I think there are sensor kits available from the manufacturer as you will need the cables that go from the receiver throttle channel to the TJ and they are male/male cables not the normal male/female extentions.

    My TJ Pro came with two magnets, one for the trigger and the other is only for balance. The magnets need to be installed with opposite poles facing out on the fan. The sensor is only triggered by one pole of the magnet. The directions require you to stick the magnets together then use a marker to paint the exposed faces black. Then install the magnets with the blackened faces outward and you will have the opposing poles in the proper location. The Shuttle Plus fan comes with only one magnet hole so I just drilled the second hole opposite it after some careful measuring.

    Hopefully you got the instructions as the are invaluable in helping with the setup of your TJ. If not I'm sure they are available online.

    As for the flying, its really tamed this bird down quite a bit. Its quickly becoming one of my favorite helicopters.

    Tony
    \" The only people who truly know where the \"edge\" lies, are those who have gone over\"

  4. #4
    machdiamond's Avatar
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    RE: Shuttle Plus .37 meets the Throttle Jockey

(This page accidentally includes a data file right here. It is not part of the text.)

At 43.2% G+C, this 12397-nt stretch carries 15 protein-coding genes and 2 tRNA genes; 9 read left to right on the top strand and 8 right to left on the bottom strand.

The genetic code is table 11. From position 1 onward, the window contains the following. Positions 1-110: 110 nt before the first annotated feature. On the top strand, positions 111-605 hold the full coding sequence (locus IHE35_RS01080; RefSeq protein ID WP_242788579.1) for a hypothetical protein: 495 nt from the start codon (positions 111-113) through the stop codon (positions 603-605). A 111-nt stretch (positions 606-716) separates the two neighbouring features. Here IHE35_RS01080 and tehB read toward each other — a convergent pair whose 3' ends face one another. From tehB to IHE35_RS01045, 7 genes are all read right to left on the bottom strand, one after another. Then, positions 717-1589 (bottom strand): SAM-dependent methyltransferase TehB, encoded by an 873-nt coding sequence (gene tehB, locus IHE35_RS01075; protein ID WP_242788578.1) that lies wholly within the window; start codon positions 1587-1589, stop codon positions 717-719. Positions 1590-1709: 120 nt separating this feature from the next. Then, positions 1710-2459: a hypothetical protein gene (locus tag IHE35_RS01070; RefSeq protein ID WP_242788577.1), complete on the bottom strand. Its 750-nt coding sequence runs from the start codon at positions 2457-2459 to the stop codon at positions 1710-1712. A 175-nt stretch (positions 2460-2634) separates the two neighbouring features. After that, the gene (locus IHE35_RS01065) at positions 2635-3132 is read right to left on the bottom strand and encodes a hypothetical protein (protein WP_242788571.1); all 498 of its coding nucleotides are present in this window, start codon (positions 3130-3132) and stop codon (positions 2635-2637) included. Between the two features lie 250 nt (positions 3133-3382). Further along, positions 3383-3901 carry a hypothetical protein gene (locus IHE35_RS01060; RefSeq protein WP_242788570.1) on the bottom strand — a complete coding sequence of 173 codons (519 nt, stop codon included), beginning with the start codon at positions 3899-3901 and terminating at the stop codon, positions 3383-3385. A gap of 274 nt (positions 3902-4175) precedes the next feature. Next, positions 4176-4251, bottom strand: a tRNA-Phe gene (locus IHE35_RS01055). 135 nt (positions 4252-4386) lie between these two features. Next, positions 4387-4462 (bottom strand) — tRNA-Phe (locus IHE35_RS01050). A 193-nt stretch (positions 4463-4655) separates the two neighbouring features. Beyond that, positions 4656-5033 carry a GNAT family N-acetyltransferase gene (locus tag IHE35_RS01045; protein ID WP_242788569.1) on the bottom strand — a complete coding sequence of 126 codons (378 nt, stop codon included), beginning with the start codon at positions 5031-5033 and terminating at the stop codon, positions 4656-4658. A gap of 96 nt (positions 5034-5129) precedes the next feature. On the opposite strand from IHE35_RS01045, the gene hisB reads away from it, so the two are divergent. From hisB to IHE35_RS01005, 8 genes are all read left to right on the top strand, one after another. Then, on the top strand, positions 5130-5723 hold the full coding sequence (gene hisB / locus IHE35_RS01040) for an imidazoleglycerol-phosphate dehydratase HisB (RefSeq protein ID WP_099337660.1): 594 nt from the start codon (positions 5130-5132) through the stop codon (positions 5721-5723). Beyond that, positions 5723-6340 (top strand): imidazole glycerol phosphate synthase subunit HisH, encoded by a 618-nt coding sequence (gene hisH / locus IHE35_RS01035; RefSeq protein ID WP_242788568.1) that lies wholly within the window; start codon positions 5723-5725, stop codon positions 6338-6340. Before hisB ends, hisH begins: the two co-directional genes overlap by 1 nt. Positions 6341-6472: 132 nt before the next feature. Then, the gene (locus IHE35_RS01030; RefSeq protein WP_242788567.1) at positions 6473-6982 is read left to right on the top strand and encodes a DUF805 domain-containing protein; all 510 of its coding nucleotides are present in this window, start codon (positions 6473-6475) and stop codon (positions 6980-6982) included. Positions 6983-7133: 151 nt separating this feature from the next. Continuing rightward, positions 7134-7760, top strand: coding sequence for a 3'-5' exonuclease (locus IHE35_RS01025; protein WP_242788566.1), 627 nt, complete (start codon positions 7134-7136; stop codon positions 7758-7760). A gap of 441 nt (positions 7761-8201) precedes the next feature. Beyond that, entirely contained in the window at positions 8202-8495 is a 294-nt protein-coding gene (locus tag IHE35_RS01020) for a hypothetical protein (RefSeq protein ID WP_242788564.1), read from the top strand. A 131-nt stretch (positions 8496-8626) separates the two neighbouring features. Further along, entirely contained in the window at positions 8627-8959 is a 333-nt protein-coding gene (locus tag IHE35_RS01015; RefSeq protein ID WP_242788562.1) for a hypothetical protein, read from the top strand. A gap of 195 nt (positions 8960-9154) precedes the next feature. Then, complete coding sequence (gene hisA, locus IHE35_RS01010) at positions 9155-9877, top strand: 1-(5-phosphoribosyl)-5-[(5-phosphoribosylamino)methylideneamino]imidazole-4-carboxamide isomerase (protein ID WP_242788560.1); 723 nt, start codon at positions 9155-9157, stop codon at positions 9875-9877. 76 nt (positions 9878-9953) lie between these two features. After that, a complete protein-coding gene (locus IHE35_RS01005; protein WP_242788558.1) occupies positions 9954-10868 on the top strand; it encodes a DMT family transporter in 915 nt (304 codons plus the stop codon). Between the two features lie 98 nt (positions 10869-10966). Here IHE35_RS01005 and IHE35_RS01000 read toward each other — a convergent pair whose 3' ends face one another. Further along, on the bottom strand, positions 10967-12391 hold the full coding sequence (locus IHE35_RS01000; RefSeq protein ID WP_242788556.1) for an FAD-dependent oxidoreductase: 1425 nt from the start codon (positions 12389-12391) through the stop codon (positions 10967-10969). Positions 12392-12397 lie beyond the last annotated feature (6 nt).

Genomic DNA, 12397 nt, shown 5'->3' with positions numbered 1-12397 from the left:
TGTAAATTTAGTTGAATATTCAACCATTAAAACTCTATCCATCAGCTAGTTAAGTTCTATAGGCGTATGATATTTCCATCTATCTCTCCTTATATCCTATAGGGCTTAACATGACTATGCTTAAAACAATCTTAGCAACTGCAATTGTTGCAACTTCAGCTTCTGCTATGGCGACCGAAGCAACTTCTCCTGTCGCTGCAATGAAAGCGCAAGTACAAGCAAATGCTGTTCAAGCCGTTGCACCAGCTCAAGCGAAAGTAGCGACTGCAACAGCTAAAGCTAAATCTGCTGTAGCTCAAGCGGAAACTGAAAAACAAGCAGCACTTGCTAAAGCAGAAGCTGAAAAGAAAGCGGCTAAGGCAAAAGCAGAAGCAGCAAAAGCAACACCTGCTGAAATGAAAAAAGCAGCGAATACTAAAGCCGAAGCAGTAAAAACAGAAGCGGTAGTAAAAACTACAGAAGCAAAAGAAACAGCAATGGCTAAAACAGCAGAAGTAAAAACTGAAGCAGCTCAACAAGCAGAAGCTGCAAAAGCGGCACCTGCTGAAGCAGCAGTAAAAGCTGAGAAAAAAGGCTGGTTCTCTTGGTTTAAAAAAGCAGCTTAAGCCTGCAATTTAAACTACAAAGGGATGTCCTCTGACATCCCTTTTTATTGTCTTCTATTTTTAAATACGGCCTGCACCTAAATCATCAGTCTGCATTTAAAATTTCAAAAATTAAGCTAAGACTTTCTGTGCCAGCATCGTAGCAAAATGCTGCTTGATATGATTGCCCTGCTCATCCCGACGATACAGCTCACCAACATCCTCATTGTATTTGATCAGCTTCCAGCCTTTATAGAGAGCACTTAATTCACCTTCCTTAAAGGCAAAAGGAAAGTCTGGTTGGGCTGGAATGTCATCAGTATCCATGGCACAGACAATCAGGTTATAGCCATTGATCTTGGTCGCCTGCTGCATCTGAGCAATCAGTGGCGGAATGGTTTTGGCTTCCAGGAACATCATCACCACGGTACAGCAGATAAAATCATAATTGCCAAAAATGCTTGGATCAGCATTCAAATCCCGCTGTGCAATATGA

I have been toying with the idea of installing a Throttle Jockey on my Caliber 3, which, with its standard .36 Kyosho engine, combined with the alt I live at (5600ft) is a rather frustrating combination. I have been told that it would be a waste of cash but considdering the absolute precision I have gotten from the Throttle Jockey on my Freya, I still think I could benefit from such an expense. The little Kyosho engine is either powerless at richer settings or over revs and over heats two clicks leaner. I have tuned the throttle/pitch curves endlessly with no real winning combo... You think the rev limiter would help?

    Regards
    Anton
    lest the earth come up and smite thee

  5. #5
    glydrjocky's Avatar
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    RE: Shuttle Plus .37 meets the Throttle Jockey

    Wow, 5,600 feet is a challange as your really going to start and feel any power loss. I'm just curious if bumping the compression with a couple thousandths thinner head gasket is a cheap altitude fix? Would that give a little extra power at a richer setting? I saw some folks discussing this on another site but cant say where for sure. Otherwise, there's no substitute for cubic inches...

    I fly real gliders in the Sierras and have noted the longer take off runs behind the tow plane at 4600 feet on a warm day not to mention the glider breaking ground at a much faster ground speed and higher true airspeed than a sea level takeoff. Altitude issues are very real in wing/ rotor blade / propeller and engine performance. Its very noticable from the cockpit, and this knowledge has been very helpful when flying R/C.